University of Hertfordshire

By the same authors

Low dietary magnesium intake and hypertension

Research output: Contribution to journalArticle

Documents

Links

View graph of relations
Original languageEnglish
Number of pages10
Pages (from-to)447-457
JournalWorld Journal of Cardiovascular Diseases
Journal publication date7 Dec 2016
Volume6
DOIs
Publication statusPublished - 7 Dec 2016

Abstract

Abstract Purpose: Magnesium (Mg) is a key factor in blood pressure regulation. However, only in recent years, magnesium dietary intake has been studied in relation to hypertension, with equivocal conclusions. Further no comparisons have previously been made between the UK general population and primary hypertensives, the UK RNI and the USARDA. Methods: Twenty-five hypertensives (HT) (mean age 63.4 y) and twenty-one normotensives (mean age 46.7 y) were recruited from the same geographical area. Food diaries were completed and analysed to determine average daily Mg intake. Mg intake was compared between the observed group (OB), normotensives (NT) and general population (GP) and both the UK RNI and the USA RDA. Results: Study participants had a significantly lower dietary Mg intake than the UK RNI (p < 0.05) and the US RDA (p < 0.05). Intake for HT males was significantly lower (p < 0.0001) than the external control (general population) and, for HT females, intake was significantly lower than the NT (p = 0.006). The findings also suggest that with ageing there is a reduction in daily dietary Mg intake. Finally, when UK external controls were compared to the USA RDA for both males and females they were found to be around 35% and 30% respectively below the recommended values. Conclusions: Daily Mg intake in hypertensives is lower than the general population, the UK RNI and the USA RDA. Daily magnesium intake reduces with age. These findings suggest that low Mg dietary intake increases the risk of hypertension. Keywords Magnesium, Hypertension, UK RNI, USA RDA, Blood Pressure, Dietary Intake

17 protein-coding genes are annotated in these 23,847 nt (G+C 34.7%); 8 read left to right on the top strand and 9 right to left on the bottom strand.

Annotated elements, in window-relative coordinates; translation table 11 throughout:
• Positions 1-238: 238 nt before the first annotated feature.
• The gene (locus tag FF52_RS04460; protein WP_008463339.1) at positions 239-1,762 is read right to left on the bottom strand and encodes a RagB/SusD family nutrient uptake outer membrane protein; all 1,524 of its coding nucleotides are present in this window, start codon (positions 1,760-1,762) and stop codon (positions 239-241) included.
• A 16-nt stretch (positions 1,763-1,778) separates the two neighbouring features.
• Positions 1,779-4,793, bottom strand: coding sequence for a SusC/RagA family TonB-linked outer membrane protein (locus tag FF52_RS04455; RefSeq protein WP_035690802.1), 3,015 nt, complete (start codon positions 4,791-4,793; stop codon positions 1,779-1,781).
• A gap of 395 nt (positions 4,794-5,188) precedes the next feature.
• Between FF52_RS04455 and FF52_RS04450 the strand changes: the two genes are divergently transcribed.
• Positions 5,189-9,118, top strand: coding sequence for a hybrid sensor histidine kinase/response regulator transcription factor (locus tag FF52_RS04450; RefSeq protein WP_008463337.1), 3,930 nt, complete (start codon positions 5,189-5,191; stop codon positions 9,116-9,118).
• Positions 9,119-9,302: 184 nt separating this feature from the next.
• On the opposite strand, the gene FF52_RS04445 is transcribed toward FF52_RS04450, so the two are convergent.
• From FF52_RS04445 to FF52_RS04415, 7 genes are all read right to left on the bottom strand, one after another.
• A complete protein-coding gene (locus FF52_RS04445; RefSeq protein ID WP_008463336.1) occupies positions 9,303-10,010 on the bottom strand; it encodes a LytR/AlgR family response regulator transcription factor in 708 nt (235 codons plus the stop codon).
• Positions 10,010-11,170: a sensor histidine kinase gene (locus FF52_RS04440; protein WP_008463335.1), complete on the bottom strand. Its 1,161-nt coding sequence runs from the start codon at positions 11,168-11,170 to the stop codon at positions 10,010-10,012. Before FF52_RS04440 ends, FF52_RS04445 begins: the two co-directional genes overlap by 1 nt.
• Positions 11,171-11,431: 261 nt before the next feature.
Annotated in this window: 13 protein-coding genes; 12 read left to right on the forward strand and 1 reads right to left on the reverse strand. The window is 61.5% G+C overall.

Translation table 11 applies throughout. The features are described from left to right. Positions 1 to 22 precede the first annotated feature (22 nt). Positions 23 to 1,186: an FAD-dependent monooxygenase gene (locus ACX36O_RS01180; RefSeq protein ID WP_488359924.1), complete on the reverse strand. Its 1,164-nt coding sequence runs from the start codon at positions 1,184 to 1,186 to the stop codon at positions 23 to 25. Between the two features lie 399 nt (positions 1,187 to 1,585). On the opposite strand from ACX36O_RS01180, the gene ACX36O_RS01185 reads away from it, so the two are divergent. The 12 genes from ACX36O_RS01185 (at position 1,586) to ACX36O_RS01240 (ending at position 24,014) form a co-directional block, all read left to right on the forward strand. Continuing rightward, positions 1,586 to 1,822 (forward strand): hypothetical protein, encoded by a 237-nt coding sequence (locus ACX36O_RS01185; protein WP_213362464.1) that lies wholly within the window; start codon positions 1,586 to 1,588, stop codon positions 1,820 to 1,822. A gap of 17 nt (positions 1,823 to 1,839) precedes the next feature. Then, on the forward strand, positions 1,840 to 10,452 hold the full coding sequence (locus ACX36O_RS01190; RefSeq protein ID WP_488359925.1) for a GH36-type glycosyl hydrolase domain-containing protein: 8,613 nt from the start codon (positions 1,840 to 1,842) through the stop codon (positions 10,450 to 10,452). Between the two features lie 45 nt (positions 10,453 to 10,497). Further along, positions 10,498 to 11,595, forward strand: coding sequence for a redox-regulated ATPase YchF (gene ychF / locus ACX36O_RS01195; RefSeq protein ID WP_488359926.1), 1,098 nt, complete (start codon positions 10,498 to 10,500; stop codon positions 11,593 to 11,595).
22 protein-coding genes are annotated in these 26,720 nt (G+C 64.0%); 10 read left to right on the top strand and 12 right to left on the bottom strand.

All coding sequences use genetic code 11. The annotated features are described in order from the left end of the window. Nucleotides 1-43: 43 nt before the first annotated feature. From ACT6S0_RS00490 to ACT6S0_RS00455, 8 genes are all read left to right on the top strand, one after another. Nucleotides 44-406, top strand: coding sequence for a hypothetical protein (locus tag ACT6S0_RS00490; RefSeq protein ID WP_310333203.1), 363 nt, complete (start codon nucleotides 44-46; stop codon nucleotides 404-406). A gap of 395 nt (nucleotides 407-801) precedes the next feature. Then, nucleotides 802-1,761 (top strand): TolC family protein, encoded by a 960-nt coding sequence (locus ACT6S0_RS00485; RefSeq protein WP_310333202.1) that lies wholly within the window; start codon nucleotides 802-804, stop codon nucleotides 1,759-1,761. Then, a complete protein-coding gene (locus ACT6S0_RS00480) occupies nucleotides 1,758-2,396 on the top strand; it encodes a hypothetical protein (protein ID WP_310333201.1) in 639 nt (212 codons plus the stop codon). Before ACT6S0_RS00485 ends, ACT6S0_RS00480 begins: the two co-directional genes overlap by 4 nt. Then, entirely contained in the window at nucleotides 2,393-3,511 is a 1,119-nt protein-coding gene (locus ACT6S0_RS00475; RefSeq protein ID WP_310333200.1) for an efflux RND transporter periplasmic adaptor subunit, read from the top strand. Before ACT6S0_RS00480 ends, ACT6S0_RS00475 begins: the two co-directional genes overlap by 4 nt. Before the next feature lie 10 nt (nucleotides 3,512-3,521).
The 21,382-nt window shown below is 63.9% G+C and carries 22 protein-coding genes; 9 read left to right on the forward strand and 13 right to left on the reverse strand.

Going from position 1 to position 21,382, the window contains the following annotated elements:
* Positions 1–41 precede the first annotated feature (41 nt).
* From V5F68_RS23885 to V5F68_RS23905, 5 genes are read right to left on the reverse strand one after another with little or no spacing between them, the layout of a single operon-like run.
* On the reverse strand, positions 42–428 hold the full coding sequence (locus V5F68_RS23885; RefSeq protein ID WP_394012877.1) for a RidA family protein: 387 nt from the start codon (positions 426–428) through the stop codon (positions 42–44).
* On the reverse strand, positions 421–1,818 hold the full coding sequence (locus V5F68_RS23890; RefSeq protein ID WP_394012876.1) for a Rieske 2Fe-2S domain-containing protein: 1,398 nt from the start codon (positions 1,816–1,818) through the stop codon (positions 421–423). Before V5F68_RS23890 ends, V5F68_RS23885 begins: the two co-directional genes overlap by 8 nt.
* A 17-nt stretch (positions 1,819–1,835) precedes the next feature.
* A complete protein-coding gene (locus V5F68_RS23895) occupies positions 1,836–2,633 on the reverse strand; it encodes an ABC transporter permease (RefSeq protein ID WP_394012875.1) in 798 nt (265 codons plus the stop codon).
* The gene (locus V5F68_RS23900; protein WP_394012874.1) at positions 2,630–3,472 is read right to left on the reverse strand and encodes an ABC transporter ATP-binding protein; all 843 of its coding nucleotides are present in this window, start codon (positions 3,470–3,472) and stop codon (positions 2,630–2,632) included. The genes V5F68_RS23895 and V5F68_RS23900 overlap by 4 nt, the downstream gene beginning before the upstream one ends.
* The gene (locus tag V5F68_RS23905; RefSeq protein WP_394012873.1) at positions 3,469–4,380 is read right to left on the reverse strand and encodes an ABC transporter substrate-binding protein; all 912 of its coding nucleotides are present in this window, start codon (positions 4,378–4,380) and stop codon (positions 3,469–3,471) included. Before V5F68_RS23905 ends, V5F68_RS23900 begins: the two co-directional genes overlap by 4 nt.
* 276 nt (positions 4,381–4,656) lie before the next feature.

Notes

Copyright © 2016 by authors and Scientific Research Publishing Inc. This work is licensed under the Creative Commons Attribution International License (CC BY 4.0). http://creativecommons.org/licenses/by/4.0/

ID: 13115655